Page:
Mary Emelia Mayne

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Mary Emelia Mayne, 1926

Mary Emelia Mayne (31 December 1858 – 12 August 1940),[1] was an Australian philanthropist.

Early life[edit]

Born in Brisbane, Queensland, Australia, Mary Emelia Mayne was the second youngest of five children of Irish parents, Patrick Mayne, a butcher and grazier, and his wife Mary McIntosh Mayne. She attended All Hallows' School, a Catholic girls' school in Brisbane, until 1877.[1] Thereafter she oversaw and hostessed many functions at Moorlands, the family home at Auchenflower. She and her siblings all inherited real estate, giving them independent means. Neither she nor her siblings would marry.[1]

James O'Neil Mayne[edit]

James O'Neil Mayne, c. 1900

James O'Neil Mayne (28 January 1861 – 31 January 1939),[1] one of her brothers, attended Brisbane Grammar School, graduated with a B.A. from the University of Sydney in 1884, and studied medicine at University College London, receiving the qualifications of Licentiate of the Royal College of Physicians (LRCS) and Membership of the Royal College of Physicians (MRCS) in 1890.[1] James Mayne worked as a doctor at the Brisbane General Hospital from 1891 until 1898.[1] James O'Neil Mayne died at Moorlands.[1]


The Mayne family made Moorlands available to the Red Cross working parties during World War I, and contributed to the Anglican St Martin's War Memorial Hospital.

James and Mary Emelia Mayne became the principal benefactors of the University of Queensland giving it 280 hectares of land at Pinjarra Hills for agricultural education in 1923.[2] After negotiations beginning in 1926, they paid a further £63,000 to resume over 281 hectares at St Lucia. This site became the current University of Queensland campus.

The ornate Mayne family tomb at Brisbane's Toowong Cemetery


Mary Emelia Mayne died in the Mater Misericordiae Private Hospital (run by the Sisters of Mercy who also controlled her school, All Hallows') during World War II on 12 August 1940. Mary Emelia Mayne and James O'Neil Mayne are buried in the Toowong Cemetery in the family tomb, which the university was requested to maintain.[3]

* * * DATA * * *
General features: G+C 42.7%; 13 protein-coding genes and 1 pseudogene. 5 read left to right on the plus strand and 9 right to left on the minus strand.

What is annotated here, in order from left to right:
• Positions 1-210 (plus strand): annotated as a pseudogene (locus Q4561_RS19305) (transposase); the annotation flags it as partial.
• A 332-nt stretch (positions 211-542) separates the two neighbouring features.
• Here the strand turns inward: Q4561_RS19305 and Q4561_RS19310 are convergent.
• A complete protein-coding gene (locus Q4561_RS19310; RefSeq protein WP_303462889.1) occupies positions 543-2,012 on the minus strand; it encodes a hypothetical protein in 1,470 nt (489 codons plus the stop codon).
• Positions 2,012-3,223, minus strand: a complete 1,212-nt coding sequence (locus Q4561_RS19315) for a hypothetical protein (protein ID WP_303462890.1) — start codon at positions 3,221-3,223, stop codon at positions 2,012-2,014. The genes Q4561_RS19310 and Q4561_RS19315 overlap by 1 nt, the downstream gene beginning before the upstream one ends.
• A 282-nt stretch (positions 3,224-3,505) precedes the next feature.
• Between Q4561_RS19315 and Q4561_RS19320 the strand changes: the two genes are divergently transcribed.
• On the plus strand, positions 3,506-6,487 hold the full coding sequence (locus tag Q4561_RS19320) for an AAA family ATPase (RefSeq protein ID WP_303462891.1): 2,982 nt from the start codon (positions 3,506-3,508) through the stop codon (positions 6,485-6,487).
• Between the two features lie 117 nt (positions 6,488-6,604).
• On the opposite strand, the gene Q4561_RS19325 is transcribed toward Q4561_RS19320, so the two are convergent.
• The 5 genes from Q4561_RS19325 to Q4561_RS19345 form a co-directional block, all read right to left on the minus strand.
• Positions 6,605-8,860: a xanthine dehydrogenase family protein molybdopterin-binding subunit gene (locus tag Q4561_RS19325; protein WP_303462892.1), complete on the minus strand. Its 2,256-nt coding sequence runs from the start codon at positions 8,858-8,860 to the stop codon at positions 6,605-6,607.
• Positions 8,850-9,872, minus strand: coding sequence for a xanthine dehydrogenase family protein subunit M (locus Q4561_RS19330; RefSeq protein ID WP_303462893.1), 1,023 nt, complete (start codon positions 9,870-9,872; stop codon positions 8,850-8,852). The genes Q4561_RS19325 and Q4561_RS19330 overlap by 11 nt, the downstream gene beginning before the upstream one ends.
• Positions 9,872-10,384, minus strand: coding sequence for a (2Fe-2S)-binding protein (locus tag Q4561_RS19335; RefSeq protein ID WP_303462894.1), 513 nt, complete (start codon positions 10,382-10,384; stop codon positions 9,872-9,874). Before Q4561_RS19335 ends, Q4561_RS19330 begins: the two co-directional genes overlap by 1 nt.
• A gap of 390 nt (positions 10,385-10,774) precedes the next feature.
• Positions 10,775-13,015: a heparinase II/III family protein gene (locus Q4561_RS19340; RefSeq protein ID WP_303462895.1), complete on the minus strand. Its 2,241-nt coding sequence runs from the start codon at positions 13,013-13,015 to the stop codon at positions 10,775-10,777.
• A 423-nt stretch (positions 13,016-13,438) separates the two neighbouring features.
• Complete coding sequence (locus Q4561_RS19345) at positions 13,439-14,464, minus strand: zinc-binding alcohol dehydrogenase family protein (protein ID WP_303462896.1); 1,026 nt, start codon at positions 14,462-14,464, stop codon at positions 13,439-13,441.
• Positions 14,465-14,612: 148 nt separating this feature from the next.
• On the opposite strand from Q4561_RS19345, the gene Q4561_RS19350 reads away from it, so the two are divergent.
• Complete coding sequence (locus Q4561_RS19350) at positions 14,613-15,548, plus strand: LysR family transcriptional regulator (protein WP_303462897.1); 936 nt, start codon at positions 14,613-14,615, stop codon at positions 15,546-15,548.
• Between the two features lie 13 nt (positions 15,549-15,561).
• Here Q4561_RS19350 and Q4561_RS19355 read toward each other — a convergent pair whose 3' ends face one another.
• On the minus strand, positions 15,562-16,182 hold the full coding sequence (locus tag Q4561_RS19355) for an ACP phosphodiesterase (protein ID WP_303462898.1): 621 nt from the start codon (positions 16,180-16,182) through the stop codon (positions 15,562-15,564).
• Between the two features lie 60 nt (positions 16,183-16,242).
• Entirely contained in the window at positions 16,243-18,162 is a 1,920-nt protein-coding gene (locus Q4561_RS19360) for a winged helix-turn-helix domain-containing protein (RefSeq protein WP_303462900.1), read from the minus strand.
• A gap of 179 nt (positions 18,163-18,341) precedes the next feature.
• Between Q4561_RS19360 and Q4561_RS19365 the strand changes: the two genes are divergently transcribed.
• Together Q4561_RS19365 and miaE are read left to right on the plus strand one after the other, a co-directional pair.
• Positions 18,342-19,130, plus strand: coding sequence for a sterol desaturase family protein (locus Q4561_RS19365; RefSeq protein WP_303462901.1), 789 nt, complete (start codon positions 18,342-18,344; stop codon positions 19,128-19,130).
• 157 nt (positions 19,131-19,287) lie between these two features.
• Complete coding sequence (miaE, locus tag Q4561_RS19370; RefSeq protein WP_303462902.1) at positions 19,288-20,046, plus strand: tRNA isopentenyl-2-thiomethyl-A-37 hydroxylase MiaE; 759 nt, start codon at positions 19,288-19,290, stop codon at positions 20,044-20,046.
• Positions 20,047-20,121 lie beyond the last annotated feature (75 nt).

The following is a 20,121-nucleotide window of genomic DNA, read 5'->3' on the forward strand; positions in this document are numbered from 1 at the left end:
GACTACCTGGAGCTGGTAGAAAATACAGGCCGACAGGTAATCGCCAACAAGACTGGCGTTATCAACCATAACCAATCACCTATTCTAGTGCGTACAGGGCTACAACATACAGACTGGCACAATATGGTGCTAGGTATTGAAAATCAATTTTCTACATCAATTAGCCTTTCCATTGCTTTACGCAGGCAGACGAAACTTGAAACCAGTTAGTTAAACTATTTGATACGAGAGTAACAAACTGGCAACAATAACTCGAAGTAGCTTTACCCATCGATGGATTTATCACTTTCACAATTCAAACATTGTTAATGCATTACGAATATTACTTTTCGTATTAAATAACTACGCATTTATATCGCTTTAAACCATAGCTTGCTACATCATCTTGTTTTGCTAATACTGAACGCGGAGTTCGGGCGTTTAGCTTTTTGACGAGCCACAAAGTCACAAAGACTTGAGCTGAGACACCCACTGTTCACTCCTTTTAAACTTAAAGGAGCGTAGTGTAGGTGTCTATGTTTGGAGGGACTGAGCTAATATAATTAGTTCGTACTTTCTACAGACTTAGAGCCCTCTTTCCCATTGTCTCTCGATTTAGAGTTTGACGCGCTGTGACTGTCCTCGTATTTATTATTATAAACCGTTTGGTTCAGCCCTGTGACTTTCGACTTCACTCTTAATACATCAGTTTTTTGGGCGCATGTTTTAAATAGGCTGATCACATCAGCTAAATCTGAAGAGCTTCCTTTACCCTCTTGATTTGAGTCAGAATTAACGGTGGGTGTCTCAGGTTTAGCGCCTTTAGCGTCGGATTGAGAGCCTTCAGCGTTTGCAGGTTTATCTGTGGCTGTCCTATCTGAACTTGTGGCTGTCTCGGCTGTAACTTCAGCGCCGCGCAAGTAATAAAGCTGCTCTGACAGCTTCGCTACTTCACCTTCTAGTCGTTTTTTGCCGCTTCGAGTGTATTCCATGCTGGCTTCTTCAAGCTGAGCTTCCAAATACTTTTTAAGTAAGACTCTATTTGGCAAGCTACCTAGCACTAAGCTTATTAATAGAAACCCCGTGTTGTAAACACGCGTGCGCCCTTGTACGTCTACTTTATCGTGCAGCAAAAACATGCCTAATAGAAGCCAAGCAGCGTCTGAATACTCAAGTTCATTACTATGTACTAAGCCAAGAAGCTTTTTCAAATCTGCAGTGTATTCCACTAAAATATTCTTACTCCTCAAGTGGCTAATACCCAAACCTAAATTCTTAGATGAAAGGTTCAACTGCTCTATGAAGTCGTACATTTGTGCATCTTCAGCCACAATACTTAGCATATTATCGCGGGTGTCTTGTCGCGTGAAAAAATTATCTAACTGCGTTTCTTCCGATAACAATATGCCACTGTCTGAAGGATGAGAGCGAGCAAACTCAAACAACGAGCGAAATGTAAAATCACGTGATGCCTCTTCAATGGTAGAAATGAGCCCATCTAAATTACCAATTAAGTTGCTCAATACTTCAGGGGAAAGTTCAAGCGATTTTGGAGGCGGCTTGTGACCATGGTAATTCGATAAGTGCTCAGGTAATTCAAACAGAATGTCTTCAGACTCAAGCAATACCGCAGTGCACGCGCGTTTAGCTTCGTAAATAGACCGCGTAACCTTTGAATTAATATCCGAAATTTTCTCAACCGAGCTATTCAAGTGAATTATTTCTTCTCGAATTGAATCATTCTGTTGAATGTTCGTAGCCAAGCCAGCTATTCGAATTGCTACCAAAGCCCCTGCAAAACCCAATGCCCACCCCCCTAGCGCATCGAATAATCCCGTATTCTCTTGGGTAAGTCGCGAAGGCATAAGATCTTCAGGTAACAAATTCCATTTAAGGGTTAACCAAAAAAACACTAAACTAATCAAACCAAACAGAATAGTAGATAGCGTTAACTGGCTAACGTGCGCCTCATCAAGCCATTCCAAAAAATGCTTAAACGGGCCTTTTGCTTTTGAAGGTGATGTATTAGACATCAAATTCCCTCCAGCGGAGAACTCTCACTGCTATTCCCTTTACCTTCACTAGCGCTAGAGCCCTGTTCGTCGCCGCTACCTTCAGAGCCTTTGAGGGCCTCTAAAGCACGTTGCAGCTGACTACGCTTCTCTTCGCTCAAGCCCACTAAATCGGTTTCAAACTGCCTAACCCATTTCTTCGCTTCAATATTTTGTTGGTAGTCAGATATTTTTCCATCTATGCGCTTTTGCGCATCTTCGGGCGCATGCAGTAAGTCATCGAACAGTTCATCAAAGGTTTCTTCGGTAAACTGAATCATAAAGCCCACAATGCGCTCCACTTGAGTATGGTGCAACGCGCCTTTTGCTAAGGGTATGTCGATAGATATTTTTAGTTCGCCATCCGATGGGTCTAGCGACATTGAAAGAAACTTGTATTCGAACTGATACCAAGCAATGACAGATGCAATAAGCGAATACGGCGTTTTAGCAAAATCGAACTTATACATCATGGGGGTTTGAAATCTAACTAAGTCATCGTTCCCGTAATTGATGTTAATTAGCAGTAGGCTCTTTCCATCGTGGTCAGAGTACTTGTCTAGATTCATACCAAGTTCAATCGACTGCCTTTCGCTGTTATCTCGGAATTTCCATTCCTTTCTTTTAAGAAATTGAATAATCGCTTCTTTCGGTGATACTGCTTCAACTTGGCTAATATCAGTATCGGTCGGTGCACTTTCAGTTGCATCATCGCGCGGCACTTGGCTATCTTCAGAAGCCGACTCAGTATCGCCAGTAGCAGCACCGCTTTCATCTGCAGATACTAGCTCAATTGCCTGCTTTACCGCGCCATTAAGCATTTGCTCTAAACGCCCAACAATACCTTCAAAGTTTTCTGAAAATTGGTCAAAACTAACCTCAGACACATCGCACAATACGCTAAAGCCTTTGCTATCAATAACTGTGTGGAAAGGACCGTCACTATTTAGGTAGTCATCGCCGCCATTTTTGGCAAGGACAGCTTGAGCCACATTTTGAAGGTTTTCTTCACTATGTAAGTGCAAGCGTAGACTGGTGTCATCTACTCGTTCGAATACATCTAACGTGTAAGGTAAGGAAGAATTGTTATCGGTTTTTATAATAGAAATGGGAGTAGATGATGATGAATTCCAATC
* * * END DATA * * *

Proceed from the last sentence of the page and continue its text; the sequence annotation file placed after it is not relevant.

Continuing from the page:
Their wills demonstrate that James Mayne's estate was valued for probate at £113,334 and Emilia Mayne's at £83,375. Their chief assets were listed as the prestigious Brisbane Arcade, the Regent Building,[4] and Moorlands. Identical wills provided that the estates be applied in perpetuity for the university's medical school.


They are commemorated by the Mayne chairs of medicine and surgery, the Dr James Mayne Building at the Royal Brisbane and Women's Hospital, the Mayne String Trio and Mayne Hall where there is a bronze plaque of them by Kathleen Shillam. A portrait of Mayne by Melville Haysom hangs in the University of Queensland Art Museum which is named the James and Mary Emelia Mayne Centre.

See also[edit]


  1. ^ a b c d e f g Crouchley, Betty (1986). "Mayne, Mary Emelia (1858–1940) / Mayne, James O'Neil (1861–1939)". Australian Dictionary of Biography. Canberra: Australian National University. Retrieved 3 August 2008.
  2. ^ James and Mary Emelia Mayne Centre, University of Queensland
  3. ^ Mayne, Mary Emelia and Mayne, James O'Neil, Brisbane City Council Grave Location Search
  4. ^ "Regent Building (entry 600140)". Queensland Heritage Register. Queensland Heritage Council. Retrieved 13 July 2015.

Further reading[edit]

  • Siemon, Rosamond; Siemon, Rosamond (1997), The Mayne inheritance, University of Queensland Press ; Portland, Or. : Distributed in the USA and Canada by International Specialized Book Services, ISBN 978-0-7022-2934-3
  • Turner, Bernadette (1 August 2008), "The Portrait of James Mayne: A Short History", Queensland Review, University of Queensland Press, 15 (2): 81(7), ISSN 1321-8166